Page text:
Michael Phillips is a principal and the president of Jamestown, the real estate investment manager based in Atlanta and Cologne, Germany, with offices in New York, Boston, California and Bogotá, Columbia. The firm has nearly 9.1 million square feet of assets under management worth $12 billion and recently closed one of the city’s largest commercial property trades to date: the $2.4 billion sale of the Chelsea Market building to Google. The Real Deal first reported the news of the deal in February, and the sale closed in March. Jamestown still owns stakes in seven properties in New York, including Industry City, and has developed mixed-use projects such as Ponce City Market in Atlanta and the Innovation and Design Building in Boston. Phillips ran a home-furnishings store in Atlanta called Maddix Deluxe and was a restaurant landlord in New York and other cities before joining Jamestown in 2008. He came on board as creative director and now oversees the firm’s New York operation. Phillips is also an active investor in Sparkman & Stephens, a naval architecture and yacht brokerage firm. He’s one of a few openly gay executives in New York commercial real estate.
DOB: March 30, 1969
Hometown: Palo Alto, California
Lives in: Upper East Side and Atlanta
Family: Life partner, Dominick
What were you like as a kid? I was a very early riser and always excited about whatever was coming that day. I would’ve been good in school if I was interested in it. I don’t think I ever was, and I would certainly come and go at my own choosing.
What were you interested in? I was always into boats and sailing, as well as architecture and the built environment. I grew up going to Sunset magazine events and to cooking classes with my grandmother. That’s how I became interested in food. In Atlanta, in my high school years, I was very influenced by the city going through a lot of urban planning changes.
Why did you move to Atlanta? My mother went to law school at Emory, and so we went there to follow her. She was a Porsche-driving hippie who had gone to Stanford and Berkeley. My parents divorced when I was very young, so it was a lot of moving around — back and forth between California and Atlanta. My mother now lives in Menlo Park. My father, who was an engineer, passed away a couple years ago.
You went to the American University of London. Was it easy to fit in there? Sure. It was a group of people from all over the world that weren’t particularly academic but were very interested in what was current at the time. I had an apartment off campus in London and traveled on the continent in my summers. I left after one year because I decided to start a business.
So, that’s when you launched Maddix Deluxe? My sister and I bought a fledgling business in 1989, developed it into a bigger one and sold it in 1995. What I realized was how much I love to create a product. Now it’s real estate.
How did you segue into development? I had a manufacturing division for my retail business and needed a location to house it, so I bought a 30,000-square-foot warehouse and cut it into 12 spaces. I occupied one for my business and leased the others out. I was quickly making a lot of money as a landlord.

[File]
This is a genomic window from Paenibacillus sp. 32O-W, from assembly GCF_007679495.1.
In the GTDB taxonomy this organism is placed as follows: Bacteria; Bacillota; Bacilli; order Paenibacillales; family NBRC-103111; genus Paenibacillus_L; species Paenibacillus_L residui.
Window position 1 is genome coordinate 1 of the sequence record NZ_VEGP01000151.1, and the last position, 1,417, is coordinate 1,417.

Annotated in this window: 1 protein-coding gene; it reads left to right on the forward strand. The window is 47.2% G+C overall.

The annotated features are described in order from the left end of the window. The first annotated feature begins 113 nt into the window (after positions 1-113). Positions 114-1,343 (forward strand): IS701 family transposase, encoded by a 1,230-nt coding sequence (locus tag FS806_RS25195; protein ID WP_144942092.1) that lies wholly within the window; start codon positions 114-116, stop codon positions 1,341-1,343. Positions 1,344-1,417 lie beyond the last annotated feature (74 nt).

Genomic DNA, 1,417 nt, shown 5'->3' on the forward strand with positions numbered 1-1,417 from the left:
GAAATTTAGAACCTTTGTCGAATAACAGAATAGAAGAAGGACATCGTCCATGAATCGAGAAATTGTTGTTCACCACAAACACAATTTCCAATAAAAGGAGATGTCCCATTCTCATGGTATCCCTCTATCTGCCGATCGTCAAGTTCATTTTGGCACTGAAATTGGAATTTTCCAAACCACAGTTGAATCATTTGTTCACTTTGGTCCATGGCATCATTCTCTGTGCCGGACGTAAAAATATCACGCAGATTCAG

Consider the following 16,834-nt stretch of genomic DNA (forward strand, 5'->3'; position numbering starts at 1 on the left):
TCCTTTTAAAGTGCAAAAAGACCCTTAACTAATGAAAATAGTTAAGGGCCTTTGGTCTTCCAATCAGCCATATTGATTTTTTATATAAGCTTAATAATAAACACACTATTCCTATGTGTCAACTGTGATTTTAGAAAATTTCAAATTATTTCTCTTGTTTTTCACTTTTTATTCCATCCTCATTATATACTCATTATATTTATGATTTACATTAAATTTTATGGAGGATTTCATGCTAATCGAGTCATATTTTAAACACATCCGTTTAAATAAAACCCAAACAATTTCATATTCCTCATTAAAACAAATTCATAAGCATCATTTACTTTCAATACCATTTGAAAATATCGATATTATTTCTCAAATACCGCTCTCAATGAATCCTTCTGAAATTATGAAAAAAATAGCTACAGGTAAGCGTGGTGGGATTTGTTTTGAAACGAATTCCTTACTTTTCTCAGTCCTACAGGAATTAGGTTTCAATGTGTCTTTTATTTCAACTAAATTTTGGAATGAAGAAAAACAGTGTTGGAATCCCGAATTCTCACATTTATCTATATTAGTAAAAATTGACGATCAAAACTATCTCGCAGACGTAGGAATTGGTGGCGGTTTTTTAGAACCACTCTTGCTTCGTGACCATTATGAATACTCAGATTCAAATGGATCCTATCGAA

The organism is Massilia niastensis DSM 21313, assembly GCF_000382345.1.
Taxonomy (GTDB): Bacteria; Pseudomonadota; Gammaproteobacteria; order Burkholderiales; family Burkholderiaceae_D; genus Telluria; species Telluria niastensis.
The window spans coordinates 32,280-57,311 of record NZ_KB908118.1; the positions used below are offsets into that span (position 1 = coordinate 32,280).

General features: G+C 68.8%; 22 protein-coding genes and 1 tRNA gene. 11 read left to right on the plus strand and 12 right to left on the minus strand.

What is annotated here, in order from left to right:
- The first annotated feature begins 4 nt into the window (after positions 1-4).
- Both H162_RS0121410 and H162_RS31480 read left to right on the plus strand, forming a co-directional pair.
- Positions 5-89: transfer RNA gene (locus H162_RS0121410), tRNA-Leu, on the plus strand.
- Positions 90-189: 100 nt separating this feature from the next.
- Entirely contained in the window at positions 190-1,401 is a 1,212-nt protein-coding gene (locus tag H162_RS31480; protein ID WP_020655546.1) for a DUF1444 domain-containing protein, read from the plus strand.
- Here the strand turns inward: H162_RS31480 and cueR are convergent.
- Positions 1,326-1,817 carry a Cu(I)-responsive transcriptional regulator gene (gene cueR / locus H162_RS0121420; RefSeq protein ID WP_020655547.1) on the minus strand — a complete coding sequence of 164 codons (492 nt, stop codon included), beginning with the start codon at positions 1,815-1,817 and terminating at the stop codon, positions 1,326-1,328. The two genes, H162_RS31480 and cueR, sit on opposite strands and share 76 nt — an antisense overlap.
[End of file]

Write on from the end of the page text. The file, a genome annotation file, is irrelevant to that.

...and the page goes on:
After that, you started a firm called TuckerMott, which partnered with Jamestown on a project in Atlanta. How did that come about? Through TuckerMott, I ended up being a developer and a landlord of restaurant spaces and would come to New York. In 1998, the chef Anne Quatrano introduced me to Amy Scherber, a young baker at Chelsea Market [and founder of Amy’s Bread]. I then stopped developing for about seven years and really focused on my yacht business. I was living on an island off the coast of Mount Desert, Maine, where my partner and I have a home. I also had an office on Fifth Avenue and spent a lot of time in New York. In the mid-2000s, TuckerMott started working on assets with Jamestown, one of which was Chelsea Market.
How has your role at Jamestown changed since you joined in 2008 as creative director? When we launched our [open-end core fund] Premier Property Fund, my role was a lot of relations and management work and growing the business. We went from $3 billion in assets under management to almost $12 billion in a very short period of time. Jamestown is part institutional investor and part startup, in a way — chief cook and bottle washer. But it’s very similar to what it started as. I’m now one of the faces of the company, among two other principals.
Do you travel to Jamestown’s headquarters in Germany much? And do you speak any German? Nicht. I do not speak German very well. I’m in Europe three or four times a year.
How did you meet your life partner, Dominick? Through an introduction by a mutual friend at a trade show at the Jacob Javits Center.
He’s worked as an interior designer on some of Jamestown’s properties. What’s it like working together on occasional projects? Fantastic. Nothing’s better than collaborating with someone whom you have a long understanding of the world with.
Do you think the industry has become more accepting of homosexuality in recent years? I’m embarrassed to say I don’t think a lot about that. I’ve been fortunate to be raised in a world that is fairly colorblind and sexual-preference blind. New York is great place for that. San Francisco too.